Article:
The study quantifies the higher morbidity and mortality among selected South African households affected by HIV, and their impact on household economies. It is to our knowledge the only such evidence from a South African controlled cohort study. The study shows that affected households, compared to their neighbours, tended to be larger, poorer, and to have lower employment rates. It should be stressed that the term "unaffected household", used in this study for convenience, does not entail that neighbours were not at all affected with HIV, which clearly has pervasive effects throughout the population. Illness within households at baseline was independently associated with lower baseline income and expenditure. Over six months household expenditure decreased significantly more rapidly in affected than in unaffected household (Table 4). Income also declined more rapidly, although this was marginally non-significant. Some economic effects of HIV are likely to take longer than a year to occur, and so we intend to follow these households for at least another two years.
The results are consistent with results of similar HIV impact studies in Africa and Asia. The morbidity pattern is similar to that reported in other South African case series. Decreased household income following deaths due to AIDS has been shown in Zambian  and Thai  studies. Other studies have generally not examined decreased income resulting from illness, rather than from death, except for a Zambian study. Our finding that per capita incomes in households with at least one ill member were independently 26% lower than in households with none (Table 5), thus provides original evidence of the economic impact of morbidity on households. Like studies in Tanzania, Uganda  and Thailand, however, we did found a higher dependency ratio in affected households, although this was not statistically significant.
HIV appeared to affect income more than expenditure, presumably because HIV imposes additional costs on households, most important of which are health care and funeral costs. The importance of these costs has previously been shown in Rwanda, Ivory Coast, Uganda, Ethiopia and Tanzania,. Few other studies have precisely quantified household costs of health care, however, an exception being a Rwandan study. A striking finding in our study was the high cost of funerals compared to the low cost of free government health services.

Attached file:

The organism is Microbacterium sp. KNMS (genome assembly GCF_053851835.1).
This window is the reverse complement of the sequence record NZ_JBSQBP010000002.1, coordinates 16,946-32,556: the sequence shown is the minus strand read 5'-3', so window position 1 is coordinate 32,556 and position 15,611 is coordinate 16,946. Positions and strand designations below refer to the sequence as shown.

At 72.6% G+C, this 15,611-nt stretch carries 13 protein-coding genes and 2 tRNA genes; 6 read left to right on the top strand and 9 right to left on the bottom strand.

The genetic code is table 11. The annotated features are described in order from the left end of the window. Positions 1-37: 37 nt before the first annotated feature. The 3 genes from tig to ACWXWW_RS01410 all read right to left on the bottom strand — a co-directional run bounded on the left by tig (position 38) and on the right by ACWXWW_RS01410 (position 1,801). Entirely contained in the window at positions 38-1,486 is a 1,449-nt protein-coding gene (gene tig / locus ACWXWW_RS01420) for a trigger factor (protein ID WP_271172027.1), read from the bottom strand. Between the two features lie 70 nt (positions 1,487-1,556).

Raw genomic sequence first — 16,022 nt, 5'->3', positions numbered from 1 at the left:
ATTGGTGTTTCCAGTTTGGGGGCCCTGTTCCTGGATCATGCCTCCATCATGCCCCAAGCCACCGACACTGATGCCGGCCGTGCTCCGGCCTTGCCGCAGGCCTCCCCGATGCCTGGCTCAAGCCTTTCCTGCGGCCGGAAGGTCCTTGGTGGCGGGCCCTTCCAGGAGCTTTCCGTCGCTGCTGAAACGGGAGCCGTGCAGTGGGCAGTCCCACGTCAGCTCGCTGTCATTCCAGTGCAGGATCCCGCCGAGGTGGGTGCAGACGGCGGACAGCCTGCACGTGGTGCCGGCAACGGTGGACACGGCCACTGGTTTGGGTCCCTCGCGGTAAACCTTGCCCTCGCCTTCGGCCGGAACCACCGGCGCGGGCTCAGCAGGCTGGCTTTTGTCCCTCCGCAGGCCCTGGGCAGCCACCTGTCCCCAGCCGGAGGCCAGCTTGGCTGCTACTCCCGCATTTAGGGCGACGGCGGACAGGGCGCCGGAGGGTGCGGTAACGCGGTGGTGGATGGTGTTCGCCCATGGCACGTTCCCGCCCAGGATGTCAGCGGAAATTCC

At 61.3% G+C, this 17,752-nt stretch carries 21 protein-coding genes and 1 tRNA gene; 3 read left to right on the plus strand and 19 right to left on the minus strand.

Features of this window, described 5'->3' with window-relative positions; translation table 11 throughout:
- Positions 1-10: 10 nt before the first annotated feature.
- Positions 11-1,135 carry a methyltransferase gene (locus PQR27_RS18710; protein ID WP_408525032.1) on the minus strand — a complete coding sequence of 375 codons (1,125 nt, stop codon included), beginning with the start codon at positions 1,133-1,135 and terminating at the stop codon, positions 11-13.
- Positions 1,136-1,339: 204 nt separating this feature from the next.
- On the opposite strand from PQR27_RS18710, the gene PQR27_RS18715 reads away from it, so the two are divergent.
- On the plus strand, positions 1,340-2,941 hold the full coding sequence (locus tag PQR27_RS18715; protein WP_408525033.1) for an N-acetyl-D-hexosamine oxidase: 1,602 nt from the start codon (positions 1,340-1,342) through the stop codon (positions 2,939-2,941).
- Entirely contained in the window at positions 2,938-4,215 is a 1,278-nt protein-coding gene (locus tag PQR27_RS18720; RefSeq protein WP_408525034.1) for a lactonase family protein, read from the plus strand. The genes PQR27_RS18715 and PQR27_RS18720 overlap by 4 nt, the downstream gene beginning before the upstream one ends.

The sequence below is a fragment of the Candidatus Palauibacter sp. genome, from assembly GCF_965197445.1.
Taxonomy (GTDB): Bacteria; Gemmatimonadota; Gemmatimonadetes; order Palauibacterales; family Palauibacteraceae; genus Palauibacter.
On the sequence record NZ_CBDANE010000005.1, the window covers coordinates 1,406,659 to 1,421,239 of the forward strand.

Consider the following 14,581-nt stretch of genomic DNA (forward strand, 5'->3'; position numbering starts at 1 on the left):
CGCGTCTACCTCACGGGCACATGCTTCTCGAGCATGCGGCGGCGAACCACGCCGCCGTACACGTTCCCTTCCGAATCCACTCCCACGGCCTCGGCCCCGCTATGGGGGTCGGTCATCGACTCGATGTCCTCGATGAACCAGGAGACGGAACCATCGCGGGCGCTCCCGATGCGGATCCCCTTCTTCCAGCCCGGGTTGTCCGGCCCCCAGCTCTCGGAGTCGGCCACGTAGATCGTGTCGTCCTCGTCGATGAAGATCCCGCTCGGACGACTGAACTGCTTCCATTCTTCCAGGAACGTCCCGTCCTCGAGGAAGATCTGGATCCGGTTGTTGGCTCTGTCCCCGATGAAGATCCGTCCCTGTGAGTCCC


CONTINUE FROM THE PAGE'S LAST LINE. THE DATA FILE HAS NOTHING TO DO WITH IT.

Methodological limitations must be considered. HIV infected individuals within households could not be identified, because of confidentiality concerns. Although index cases gave consent for their households to be approached for interview, several did not wish the interviewee to be informed that they had HIV, presumably to avoid stigma within the home. Interview data did not permit linkage with identities of index cases. However illness or death due to HIV/AIDS, tuberculosis, pneumonia or meningitis, which were often specified in affected households, provided good indicators of AIDS. Food vouchers were only offered to interviewees once they had consented to participate in the baseline study, and were not offered to index cases, so this offer would not have biased the sample by selectively including the poorest households. The sampling frame, based in one service organisation, meant that the results cannot be automatically generalised to other populations. Because of limited HIV testing, and confidentiality requirements for HIV screening, a comprehensive sampling frame was not available. Instead we aimed to maximise internal validity by comparing affected households with their neighbours. The substantial disease burden and economic changes among unaffected households highlight the need for comparison populations in HIV impact studies. Index cases were identified among clients seeking help from an AIDS Training and Information Centre. They were thus more likely already to have symptoms than were all HIV infected individuals, as reflected in the frequency of illness and death. Thus this study probably largely reflects the experience of households affected by symptomatic HIV infection, which would be more severe than that of households in which someone was infected but still asymptomatic. Unfortunately, the number and characteristics of all potential index cases who were invited to take part in the study were not recorded, so the extent of response bias could not be determined. "Unaffected" households may have, without our knowledge, included members with HIV. Misclassification of affected households as unaffected would have reduced the strength of association between affected status and health or economic variables. Conversely, by excluding potentially unaffected households experiencing tuberculosis or pneumonia at baseline, we may have exaggerated the morbidity difference between affected and unaffected households. Secondary analysis provided reassurance that such bias, if present, would have been slight. Finally, the short duration of follow up precluded identification of longer-term trends which future survey rounds are intended to detect.